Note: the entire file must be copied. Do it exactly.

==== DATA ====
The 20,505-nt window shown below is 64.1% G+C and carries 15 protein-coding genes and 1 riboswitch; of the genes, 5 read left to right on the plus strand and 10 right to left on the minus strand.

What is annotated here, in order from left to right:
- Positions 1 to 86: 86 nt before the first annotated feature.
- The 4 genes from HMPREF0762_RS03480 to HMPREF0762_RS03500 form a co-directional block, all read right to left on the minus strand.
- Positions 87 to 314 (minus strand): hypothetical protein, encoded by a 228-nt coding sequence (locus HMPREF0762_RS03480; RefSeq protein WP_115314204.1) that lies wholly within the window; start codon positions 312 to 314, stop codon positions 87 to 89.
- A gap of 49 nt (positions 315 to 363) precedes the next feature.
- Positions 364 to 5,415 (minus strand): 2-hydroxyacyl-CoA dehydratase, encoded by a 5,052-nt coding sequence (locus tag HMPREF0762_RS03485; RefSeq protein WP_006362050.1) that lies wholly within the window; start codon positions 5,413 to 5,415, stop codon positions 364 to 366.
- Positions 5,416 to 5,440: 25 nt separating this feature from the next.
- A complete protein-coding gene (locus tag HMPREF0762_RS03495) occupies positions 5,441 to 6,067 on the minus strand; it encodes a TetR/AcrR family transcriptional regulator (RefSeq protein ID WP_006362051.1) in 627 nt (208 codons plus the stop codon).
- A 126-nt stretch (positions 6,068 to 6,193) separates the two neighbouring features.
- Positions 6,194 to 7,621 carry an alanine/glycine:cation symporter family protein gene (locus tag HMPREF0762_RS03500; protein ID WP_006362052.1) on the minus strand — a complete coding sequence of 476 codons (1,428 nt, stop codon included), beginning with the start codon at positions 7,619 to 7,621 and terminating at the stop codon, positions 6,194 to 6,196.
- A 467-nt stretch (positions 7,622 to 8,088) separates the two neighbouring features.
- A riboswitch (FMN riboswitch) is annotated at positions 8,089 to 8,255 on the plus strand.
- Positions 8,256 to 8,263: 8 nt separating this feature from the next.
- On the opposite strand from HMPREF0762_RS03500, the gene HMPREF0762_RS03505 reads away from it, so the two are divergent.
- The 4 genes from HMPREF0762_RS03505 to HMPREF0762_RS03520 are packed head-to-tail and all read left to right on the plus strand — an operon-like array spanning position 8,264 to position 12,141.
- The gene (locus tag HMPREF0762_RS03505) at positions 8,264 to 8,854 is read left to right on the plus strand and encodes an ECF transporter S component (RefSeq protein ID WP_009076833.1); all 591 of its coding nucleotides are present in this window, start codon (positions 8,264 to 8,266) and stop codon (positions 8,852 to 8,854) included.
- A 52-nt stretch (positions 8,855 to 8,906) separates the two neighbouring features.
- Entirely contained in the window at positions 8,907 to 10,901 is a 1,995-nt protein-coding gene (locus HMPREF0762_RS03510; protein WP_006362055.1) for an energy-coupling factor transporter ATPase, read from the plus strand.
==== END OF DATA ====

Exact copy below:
The 20,505-nt window shown below is 64.1% G+C and carries 15 protein-coding genes and 1 riboswitch; of the genes, 5 read left to right on the plus strand and 10 right to left on the minus strand.

What is annotated here, in order from left to right:
- Positions 1 to 86: 86 nt before the first annotated feature.
- The 4 genes from HMPREF0762_RS03480 to HMPREF0762_RS03500 form a co-directional block, all read right to left on the minus strand.
- Positions 87 to 314 (minus strand): hypothetical protein, encoded by a 228-nt coding sequence (locus HMPREF0762_RS03480; RefSeq protein WP_115314204.1) that lies wholly within the window; start codon positions 312 to 314, stop codon positions 87 to 89.
- A gap of 49 nt (positions 315 to 363) precedes the next feature.
- Positions 364 to 5,415 (minus strand): 2-hydroxyacyl-CoA dehydratase, encoded by a 5,052-nt coding sequence (locus tag HMPREF0762_RS03485; RefSeq protein WP_006362050.1) that lies wholly within the window; start codon positions 5,413 to 5,415, stop codon positions 364 to 366.
- Positions 5,416 to 5,440: 25 nt separating this feature from the next.
- A complete protein-coding gene (locus tag HMPREF0762_RS03495) occupies positions 5,441 to 6,067 on the minus strand; it encodes a TetR/AcrR family transcriptional regulator (RefSeq protein ID WP_006362051.1) in 627 nt (208 codons plus the stop codon).
- A 126-nt stretch (positions 6,068 to 6,193) separates the two neighbouring features.
- Positions 6,194 to 7,621 carry an alanine/glycine:cation symporter family protein gene (locus tag HMPREF0762_RS03500; protein ID WP_006362052.1) on the minus strand — a complete coding sequence of 476 codons (1,428 nt, stop codon included), beginning with the start codon at positions 7,619 to 7,621 and terminating at the stop codon, positions 6,194 to 6,196.
- A 467-nt stretch (positions 7,622 to 8,088) separates the two neighbouring features.
- A riboswitch (FMN riboswitch) is annotated at positions 8,089 to 8,255 on the plus strand.
- Positions 8,256 to 8,263: 8 nt separating this feature from the next.
- On the opposite strand from HMPREF0762_RS03500, the gene HMPREF0762_RS03505 reads away from it, so the two are divergent.
- The 4 genes from HMPREF0762_RS03505 to HMPREF0762_RS03520 are packed head-to-tail and all read left to right on the plus strand — an operon-like array spanning position 8,264 to position 12,141.
- The gene (locus tag HMPREF0762_RS03505) at positions 8,264 to 8,854 is read left to right on the plus strand and encodes an ECF transporter S component (RefSeq protein ID WP_009076833.1); all 591 of its coding nucleotides are present in this window, start codon (positions 8,264 to 8,266) and stop codon (positions 8,852 to 8,854) included.
- A 52-nt stretch (positions 8,855 to 8,906) separates the two neighbouring features.
- Entirely contained in the window at positions 8,907 to 10,901 is a 1,995-nt protein-coding gene (locus HMPREF0762_RS03510; protein WP_006362055.1) for an energy-coupling factor transporter ATPase, read from the plus strand.